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Monday, July 23, 2012

Ground Beetle (Cypholoba graphipteroides)

Family Carabidae
I have for a long time been looking for someone to identify this beautiful beetle and this was done by the friendly Simon van Noort who is the Curator of Entomology at Iziko South African Museum.
This beetle is about 2cm in length.

Thank you Simon, it is greatly appreciated.
 The following information is an extract from: http://www.ncbi.nlm.nih.gov/pmc/articles/PMC3332019/
 These beetles are conspicuous elements of savanna and woodland ecosystems, where they are typically found running in bright sunshine over bare ground, or in short grasses (Fig. 1; Marshall and Poulton 1902).
 Like most other members of the tribe Anthiini, species of Cypholoba have the ability to excrete formic acid from their pygidial glands as a defensive behavior (PĂ©ringuey 1896).
 Most species in this genus are black and many species have white setal patches or setal tufts (Fig. 1) that are thought to have evolved through mimicry of Mutillidae, Formicidae, and other stinging Hymenoptera (Marshall and Poulton 1902).
 These beetles are of potential interest to entomologists and evolutionary biologists studying phenomena such as mimicry, aposematic coloration, and the evolution of chemical defenses.
 Species of Cypholoba, like many other Anthiini, also show close associations with particular ecosystems or vegetation communities and their activity patterns are closely tied with environmental variables such as temperature and rainfall, and overall climate patterns such as seasonal monsoons (Schmidt 2001; Mawdsley et al. 2011).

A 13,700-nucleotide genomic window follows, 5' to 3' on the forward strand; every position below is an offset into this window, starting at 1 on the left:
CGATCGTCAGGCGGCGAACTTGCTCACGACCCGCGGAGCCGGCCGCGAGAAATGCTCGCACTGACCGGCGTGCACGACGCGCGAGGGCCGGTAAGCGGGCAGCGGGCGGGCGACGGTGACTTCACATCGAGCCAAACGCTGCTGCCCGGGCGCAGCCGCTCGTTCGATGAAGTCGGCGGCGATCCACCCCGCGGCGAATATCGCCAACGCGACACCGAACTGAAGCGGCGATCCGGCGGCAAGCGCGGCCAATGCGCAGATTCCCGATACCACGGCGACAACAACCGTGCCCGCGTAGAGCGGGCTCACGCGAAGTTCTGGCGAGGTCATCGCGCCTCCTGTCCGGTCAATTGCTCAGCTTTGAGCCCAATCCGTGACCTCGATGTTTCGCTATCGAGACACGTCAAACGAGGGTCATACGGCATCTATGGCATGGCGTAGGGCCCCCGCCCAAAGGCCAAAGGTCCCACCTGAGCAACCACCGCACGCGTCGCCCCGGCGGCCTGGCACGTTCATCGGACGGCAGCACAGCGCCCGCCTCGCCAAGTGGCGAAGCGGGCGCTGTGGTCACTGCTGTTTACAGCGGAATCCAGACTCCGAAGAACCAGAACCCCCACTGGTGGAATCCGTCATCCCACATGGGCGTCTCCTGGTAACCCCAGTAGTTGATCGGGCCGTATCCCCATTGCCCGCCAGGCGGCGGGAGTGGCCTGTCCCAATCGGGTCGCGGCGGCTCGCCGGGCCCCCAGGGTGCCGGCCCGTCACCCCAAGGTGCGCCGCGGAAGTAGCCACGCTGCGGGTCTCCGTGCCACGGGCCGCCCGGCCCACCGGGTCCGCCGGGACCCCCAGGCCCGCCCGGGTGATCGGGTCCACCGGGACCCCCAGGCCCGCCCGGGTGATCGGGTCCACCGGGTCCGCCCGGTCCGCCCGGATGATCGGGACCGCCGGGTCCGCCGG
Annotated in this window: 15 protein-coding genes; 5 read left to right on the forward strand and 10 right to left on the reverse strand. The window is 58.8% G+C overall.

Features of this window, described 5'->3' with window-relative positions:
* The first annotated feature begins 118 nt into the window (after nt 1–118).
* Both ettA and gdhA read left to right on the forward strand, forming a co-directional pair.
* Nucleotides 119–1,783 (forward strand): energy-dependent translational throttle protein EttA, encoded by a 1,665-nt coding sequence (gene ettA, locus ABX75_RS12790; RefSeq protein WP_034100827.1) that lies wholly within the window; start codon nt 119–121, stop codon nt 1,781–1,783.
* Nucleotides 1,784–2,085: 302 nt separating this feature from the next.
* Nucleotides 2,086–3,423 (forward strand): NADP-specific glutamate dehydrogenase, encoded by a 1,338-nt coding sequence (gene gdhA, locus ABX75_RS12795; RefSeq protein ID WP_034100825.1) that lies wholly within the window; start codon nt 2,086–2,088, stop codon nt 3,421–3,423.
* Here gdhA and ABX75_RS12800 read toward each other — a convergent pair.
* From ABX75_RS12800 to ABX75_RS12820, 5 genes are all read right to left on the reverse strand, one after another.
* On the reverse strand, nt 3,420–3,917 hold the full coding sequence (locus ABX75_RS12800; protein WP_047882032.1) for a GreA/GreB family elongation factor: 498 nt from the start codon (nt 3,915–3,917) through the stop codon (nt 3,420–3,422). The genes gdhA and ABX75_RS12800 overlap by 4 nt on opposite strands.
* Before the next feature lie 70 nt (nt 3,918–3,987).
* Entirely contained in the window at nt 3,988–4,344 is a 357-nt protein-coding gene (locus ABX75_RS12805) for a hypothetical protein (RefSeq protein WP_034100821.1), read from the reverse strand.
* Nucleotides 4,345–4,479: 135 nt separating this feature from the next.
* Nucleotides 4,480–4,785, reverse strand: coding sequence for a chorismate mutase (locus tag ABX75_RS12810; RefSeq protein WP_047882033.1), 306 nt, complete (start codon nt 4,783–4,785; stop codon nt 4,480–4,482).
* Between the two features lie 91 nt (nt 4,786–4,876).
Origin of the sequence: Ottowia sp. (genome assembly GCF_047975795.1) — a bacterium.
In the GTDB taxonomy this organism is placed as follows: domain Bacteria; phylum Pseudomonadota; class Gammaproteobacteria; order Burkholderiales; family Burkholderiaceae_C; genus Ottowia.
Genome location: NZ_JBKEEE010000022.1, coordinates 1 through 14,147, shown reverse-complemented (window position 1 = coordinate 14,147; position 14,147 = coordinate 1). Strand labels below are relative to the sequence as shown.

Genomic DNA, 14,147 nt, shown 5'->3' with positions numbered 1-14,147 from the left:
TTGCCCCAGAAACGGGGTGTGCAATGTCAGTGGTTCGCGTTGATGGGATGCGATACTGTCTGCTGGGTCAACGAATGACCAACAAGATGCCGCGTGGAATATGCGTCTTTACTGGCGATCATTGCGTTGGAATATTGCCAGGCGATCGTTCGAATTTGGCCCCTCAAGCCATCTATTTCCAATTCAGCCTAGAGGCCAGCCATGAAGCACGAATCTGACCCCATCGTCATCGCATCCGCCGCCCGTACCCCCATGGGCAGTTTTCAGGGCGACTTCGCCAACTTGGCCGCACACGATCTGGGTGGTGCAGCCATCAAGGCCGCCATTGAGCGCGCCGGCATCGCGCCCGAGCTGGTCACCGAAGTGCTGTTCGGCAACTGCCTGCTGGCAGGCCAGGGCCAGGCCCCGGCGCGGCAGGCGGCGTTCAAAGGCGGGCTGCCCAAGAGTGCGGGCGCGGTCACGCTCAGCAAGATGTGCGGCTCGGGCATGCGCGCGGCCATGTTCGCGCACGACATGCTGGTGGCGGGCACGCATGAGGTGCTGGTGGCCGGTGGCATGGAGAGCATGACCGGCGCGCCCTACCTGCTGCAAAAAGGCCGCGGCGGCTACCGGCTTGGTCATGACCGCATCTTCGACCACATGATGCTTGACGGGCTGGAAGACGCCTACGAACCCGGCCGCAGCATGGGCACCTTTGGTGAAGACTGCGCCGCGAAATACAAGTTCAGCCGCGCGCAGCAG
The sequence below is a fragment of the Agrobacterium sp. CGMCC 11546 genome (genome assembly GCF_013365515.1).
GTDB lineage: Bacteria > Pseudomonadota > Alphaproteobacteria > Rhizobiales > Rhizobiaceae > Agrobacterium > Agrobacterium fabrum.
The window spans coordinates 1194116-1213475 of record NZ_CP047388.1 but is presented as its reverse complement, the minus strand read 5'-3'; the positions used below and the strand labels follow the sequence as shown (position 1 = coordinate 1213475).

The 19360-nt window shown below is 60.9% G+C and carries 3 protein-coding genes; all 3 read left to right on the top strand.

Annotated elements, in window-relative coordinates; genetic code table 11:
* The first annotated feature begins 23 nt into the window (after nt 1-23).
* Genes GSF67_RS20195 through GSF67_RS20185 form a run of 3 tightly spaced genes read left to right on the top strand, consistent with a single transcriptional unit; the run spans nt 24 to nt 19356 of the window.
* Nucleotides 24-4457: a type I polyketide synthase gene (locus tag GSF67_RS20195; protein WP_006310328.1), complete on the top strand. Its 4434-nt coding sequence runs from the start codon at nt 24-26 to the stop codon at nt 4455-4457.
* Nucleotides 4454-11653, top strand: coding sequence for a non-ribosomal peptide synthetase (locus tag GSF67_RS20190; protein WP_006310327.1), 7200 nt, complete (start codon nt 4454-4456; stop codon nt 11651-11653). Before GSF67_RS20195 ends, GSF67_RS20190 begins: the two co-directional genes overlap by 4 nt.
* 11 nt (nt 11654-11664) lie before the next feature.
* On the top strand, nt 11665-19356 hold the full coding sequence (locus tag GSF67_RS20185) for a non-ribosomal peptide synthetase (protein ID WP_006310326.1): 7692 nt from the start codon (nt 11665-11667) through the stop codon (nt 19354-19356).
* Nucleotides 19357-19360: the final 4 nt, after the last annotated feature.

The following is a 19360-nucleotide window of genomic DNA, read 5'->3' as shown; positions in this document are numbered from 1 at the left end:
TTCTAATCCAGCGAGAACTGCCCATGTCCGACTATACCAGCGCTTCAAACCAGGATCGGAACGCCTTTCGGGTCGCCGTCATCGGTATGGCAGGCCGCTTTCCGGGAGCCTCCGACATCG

Given the relatively large adult body size of most Cypholoba species (length 15–33 mm), their diagnostic color and setal patterns (Strohmeyer 1928) and their conspicuous activity patterns and behaviors (Schmidt 2001), these beetles could easily be incorporated into environmental monitoring programs which track overall ecosystem condition, status, and trends.

additional info from Riaan Stals (iSpot)
"This species belongs to the same tribe as the 'oogpisters' of the genus Anthia: http://www.ispot.org.za/search/determination/anthia. That is in the tribe Anthiini.

Cypholoba graphipteroides is a species that is not uncommonly encountered from Zululand to the northern provinces of South Africa. In the Kruger National Park [this observation], this species is the most abundant and most frequently encountered member of the tribe Anthiini. Adults emerge in the early rainy season, are typically found near flowing water, and are active both by day and by night. They have characteristically brisk walking behaviour."

Thanks Riaan